In a federal lawsuit filed this month, a Navy serviceman claims a doctor in the Department of Veterans Affairs (VA) tested him for HIV in 1995 and that the test came back positive—but no one informed him of his status until 2015, reports The Associated Press.
Today, the South Carolina veteran, referred to as John Doe in the lawsuit, has responded well to HIV treatment, but because he went more than two decades without taking antiretrovirals, he had already developed several comorbidities often associated with HIV, including lymphadenopathy, neurotoxoplasmosis, muscle aches and joint pain, according to the lawsuit.
“The treatment he’s getting now is effective, but he’s had essentially 25 years of wear and tear for having no treatment,” Doe’s lawyer, Chad McGowan, told the AP, noting that Doe also suffered a brain infection related to his HIV status.
McGowan added that Doe “feels extremely guilty about the girlfriends he’s had over the last 25 years because he didn’t know [about his HIV status].”
According to the lawsuit and the AP’s reporting, the veteran was seeking care at a VA facility in Columbia, South Carolina, for posttraumatic stress disorder when a doctor ordered an HIV test in 1995. Although the positive result was noted in the paperwork, the veteran claims he was never informed of it. In 2014, a nurse practitioner at the Columbia medical center noticed the 1995 test result and included the information in a memo—allegedly without mentioning it to the veteran. In 2015, another doctor, upon reading the files, asked Doe who his infectious disease specialist was. When Doe said he didn’t have one, the doctor informed him he was HIV positive.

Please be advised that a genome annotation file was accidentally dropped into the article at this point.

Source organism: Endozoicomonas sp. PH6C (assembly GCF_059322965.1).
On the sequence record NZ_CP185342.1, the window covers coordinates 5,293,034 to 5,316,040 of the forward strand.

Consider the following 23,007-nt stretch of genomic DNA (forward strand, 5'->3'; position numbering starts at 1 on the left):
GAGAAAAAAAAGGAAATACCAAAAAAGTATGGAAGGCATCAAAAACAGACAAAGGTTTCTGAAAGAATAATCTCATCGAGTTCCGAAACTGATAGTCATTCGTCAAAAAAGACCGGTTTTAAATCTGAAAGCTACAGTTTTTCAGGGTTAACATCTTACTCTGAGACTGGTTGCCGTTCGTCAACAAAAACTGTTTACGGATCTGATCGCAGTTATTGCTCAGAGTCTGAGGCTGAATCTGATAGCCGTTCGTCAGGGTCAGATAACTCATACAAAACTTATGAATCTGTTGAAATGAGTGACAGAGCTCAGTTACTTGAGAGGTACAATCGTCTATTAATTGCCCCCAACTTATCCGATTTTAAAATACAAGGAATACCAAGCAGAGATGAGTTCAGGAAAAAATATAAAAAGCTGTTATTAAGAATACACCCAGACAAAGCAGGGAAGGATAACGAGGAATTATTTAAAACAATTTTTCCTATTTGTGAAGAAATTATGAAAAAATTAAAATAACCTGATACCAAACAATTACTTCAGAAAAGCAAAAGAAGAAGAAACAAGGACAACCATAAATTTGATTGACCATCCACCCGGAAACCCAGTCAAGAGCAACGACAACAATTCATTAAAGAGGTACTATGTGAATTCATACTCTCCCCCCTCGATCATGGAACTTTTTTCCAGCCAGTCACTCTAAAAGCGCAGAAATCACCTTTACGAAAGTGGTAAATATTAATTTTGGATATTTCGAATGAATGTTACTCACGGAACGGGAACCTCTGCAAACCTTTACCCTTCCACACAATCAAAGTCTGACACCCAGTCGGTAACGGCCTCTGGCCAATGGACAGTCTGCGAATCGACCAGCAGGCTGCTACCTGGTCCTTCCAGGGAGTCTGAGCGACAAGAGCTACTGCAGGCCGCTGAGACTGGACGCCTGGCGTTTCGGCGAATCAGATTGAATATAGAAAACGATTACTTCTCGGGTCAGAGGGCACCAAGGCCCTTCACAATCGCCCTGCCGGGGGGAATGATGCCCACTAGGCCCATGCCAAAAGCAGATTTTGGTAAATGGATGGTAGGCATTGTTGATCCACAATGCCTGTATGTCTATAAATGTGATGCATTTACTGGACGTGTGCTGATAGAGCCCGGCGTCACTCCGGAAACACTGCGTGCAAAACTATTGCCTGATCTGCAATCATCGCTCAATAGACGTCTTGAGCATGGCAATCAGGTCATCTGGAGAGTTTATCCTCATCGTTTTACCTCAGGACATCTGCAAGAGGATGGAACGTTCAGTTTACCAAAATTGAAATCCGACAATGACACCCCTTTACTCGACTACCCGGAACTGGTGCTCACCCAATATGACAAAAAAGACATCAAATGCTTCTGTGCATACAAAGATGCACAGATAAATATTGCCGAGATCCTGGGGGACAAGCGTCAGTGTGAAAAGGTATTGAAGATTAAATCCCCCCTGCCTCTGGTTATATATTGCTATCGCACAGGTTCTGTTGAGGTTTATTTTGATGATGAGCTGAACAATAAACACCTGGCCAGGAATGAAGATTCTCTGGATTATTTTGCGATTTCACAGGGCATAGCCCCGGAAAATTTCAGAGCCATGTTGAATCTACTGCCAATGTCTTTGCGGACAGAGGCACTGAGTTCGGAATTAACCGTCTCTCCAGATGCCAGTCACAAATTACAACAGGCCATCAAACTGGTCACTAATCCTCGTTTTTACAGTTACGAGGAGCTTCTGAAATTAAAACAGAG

The doctor suggested another HIV test to confirm the diagnosis, but according to Military.com, the lawsuit doesn’t say whether Doe had the other test.
The diagnosis was confirmed in 2018 when Doe had to make an emergency visit to a non-VA hospital in New York. At that point, Doe had developed AIDS.
The lawsuit requests an unspecified amount of money, to be determined by a jury. Representatives from the VA facility in South Carolina said they could not comment on ongoing litigation.
In related POZ news, see “Federal Court Rules Against Discharging Airmen Because They Have HIV” from earlier this year and “Stronger Together,” a Q&A with Peter Perkowski of OutServe-SLDN, which represents LGBT military and those living with HIV.